INVESTING: Evaluate “tuition” as an ROI

Episode 02.20.16

Topic: How to Handle Student Loans Later in Life

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No secret that I like Ric Edelman and I am a “client”.

He made what I thought was an interesting off-the-cuff observation with respect to “education” expense.

The caller was an older 50-ish woman who had a 20K$ student loan at less than 5% and wanted to pay it off. In delving into her circumstances, he found out that she was earning 45k per year after incurring that debt. And, he raved over the ROI.

Not sure that it’s that cut and dry, but I think it was an astute observation.

While she may have paid more than 20K$ for the “educational investment”, the decade, that she will be earning 45k annually, will earn 450K$. 450k/20k = ROI 22½. Roughly. Ignores the time value of money and that it was probably more than a 20k total investment. Ignore the opportunity cost of the time spent. Etc. Etc. Etc. But not bad for a radio show podcast.

And, also, importantly, that 20k$ loan NOT paid off should earn at least a ten year market average while preserving liquidity (i.e., the lady still has her twenty k if she needs it).

Many of the education “horror stories” reported in the media are from some very poor decisions. Picking some obscure specialties with no real market value and spending a few hundred thousand dollars that results in 100k to 200k of student loan debt is a recipe for disaster.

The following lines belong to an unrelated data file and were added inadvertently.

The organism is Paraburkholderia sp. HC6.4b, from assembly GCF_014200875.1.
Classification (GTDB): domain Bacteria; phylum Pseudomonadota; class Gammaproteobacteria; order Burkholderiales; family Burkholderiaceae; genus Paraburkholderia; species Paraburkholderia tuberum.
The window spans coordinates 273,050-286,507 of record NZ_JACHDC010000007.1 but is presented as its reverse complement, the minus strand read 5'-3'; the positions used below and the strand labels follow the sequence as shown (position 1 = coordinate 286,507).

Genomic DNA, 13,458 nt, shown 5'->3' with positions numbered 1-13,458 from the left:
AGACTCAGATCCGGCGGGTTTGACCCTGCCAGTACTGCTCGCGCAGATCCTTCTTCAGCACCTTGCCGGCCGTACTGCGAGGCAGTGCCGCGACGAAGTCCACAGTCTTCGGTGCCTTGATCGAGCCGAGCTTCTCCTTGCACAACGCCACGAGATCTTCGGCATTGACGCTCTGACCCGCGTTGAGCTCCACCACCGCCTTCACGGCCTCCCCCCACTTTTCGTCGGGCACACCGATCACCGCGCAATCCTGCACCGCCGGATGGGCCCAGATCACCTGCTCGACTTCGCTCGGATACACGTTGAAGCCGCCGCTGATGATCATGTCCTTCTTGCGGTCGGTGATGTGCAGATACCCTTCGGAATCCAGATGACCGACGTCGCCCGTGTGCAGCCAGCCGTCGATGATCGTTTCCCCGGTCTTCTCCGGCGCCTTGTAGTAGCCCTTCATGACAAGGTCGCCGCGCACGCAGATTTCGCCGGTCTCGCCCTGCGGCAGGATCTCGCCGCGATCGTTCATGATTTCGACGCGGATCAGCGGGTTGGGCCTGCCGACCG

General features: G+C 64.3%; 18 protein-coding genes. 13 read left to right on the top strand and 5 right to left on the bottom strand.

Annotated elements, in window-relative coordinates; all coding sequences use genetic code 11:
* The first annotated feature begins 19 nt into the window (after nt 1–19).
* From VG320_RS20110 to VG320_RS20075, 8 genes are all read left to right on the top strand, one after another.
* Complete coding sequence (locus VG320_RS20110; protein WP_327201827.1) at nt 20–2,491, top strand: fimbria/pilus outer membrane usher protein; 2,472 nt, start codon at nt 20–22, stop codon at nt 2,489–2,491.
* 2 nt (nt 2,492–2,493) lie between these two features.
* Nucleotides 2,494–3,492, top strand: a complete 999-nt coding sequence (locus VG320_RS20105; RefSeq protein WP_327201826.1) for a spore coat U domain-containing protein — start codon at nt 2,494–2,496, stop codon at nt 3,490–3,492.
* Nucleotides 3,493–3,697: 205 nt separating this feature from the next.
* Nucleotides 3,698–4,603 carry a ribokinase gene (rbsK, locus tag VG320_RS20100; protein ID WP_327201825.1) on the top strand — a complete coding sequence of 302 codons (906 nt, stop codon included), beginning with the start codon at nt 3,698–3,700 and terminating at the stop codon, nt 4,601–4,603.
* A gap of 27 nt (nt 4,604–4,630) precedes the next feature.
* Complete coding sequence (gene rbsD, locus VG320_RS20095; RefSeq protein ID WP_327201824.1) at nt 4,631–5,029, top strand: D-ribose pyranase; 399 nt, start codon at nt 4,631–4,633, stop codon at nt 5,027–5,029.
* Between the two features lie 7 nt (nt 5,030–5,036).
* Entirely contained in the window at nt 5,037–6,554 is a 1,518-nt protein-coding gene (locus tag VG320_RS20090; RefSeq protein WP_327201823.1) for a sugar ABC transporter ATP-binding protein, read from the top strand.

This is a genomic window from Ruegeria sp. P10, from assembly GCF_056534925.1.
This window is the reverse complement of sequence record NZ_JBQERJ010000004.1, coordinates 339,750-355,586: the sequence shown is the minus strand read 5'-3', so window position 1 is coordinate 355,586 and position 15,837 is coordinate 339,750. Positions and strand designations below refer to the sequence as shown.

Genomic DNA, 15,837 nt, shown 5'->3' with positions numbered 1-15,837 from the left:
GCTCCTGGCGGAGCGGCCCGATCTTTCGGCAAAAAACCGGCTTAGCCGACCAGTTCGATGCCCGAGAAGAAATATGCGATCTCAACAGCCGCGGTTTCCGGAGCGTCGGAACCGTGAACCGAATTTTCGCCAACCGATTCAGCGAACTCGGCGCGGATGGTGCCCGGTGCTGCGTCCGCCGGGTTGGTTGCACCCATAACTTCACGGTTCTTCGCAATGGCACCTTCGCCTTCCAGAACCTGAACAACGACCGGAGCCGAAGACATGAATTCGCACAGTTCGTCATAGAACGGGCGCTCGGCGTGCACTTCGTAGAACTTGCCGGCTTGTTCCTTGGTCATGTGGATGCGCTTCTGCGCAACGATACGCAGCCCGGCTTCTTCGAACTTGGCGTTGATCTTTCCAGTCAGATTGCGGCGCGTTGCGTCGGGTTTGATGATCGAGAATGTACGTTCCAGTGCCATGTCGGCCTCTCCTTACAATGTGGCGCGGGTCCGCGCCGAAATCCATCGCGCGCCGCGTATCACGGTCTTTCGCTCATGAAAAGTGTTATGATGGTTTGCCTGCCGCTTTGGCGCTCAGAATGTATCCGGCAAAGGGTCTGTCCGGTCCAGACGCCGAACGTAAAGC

On 101.5 D&D show the other day, chatted about the cost of tuition and invited callers to tell their stories. Some of the tales were pretty interesting. The divided into two types — medical doctors with ½ million of debt and then “regular people”. Argh! Worst case: 200k$ debt for an ART DEGREE!

So this “national problem” is all about bad decisions amplified by poor Gooferment policy (i.e., cheap government insured loans at artificially low rates). 

What to do?

Make “good decisions” about education ROI and the financing of that education.

Hold the politicians and bureaucrats accountable for the stupidity of these policies.

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  • How to Handle Student Loans Later in Life

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